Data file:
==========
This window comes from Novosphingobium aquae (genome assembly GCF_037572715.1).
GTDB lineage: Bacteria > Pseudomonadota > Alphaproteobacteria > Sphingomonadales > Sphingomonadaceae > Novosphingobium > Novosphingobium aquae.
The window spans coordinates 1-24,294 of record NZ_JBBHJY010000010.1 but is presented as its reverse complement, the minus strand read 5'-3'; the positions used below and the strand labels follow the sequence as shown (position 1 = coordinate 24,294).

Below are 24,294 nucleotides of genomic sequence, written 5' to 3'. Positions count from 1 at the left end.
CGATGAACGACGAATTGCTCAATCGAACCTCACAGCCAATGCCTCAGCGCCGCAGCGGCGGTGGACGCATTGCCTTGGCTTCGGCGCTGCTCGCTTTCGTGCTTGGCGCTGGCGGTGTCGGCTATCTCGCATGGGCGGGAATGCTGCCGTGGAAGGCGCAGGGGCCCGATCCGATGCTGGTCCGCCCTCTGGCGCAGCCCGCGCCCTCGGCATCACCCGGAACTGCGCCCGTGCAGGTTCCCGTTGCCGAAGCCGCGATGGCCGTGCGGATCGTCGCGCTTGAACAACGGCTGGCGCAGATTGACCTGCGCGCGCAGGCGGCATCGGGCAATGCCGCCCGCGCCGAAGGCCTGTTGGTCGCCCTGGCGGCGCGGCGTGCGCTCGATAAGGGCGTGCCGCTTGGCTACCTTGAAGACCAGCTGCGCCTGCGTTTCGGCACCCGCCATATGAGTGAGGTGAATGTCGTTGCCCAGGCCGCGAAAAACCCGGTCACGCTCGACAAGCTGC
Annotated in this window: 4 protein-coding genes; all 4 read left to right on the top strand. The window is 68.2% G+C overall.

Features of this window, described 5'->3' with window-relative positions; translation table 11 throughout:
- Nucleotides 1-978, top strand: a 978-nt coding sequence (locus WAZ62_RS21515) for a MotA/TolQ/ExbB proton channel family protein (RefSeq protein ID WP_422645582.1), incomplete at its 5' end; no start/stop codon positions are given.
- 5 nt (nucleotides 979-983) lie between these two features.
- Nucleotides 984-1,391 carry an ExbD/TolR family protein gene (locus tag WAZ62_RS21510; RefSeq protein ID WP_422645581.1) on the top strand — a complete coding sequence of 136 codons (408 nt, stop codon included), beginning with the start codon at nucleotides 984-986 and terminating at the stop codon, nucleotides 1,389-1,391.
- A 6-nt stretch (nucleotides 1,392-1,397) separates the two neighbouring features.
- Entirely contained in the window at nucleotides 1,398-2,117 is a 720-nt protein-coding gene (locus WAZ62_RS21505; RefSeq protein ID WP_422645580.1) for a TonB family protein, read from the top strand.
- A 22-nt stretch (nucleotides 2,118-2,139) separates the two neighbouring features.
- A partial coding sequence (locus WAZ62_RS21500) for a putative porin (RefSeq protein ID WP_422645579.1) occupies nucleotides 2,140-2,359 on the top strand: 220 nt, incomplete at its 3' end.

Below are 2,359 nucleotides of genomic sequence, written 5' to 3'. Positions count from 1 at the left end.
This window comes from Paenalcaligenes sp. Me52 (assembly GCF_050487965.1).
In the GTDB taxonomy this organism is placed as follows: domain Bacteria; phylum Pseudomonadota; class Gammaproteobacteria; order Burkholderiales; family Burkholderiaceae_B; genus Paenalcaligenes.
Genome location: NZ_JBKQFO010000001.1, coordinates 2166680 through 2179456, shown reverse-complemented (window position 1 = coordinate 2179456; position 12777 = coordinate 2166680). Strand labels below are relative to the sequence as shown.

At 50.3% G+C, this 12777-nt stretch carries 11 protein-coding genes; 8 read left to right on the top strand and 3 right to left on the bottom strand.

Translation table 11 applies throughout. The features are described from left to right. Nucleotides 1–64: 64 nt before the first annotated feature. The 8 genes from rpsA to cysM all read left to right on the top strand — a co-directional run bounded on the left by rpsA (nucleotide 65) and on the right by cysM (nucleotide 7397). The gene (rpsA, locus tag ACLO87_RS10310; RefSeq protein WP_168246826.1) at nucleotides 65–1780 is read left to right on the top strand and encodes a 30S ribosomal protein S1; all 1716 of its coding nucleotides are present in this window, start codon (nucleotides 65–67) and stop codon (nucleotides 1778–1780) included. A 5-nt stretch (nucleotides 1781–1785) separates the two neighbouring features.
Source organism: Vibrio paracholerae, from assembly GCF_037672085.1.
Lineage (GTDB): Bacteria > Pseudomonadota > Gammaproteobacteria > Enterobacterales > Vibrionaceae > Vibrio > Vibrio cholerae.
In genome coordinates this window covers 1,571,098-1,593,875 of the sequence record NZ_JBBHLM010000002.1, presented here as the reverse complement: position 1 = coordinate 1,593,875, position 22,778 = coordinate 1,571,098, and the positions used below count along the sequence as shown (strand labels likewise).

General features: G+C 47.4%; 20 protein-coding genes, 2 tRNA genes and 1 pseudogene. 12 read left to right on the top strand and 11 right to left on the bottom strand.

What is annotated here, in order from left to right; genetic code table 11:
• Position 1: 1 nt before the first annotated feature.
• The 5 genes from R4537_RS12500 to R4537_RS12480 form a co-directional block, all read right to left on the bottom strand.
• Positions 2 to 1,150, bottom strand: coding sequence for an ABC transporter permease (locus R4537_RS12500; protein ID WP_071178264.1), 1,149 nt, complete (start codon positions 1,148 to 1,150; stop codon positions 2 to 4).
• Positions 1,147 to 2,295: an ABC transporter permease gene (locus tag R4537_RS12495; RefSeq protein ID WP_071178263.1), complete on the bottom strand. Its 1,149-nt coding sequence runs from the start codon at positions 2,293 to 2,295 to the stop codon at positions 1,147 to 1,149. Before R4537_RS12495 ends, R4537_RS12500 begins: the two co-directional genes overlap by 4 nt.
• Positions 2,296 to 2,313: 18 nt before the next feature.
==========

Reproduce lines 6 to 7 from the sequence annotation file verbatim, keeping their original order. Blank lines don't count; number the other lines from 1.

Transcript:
Annotated in this window: 4 protein-coding genes; all 4 read left to right on the top strand. The window is 68.2% G+C overall.

Features of this window, described 5'->3' with window-relative positions; translation table 11 throughout: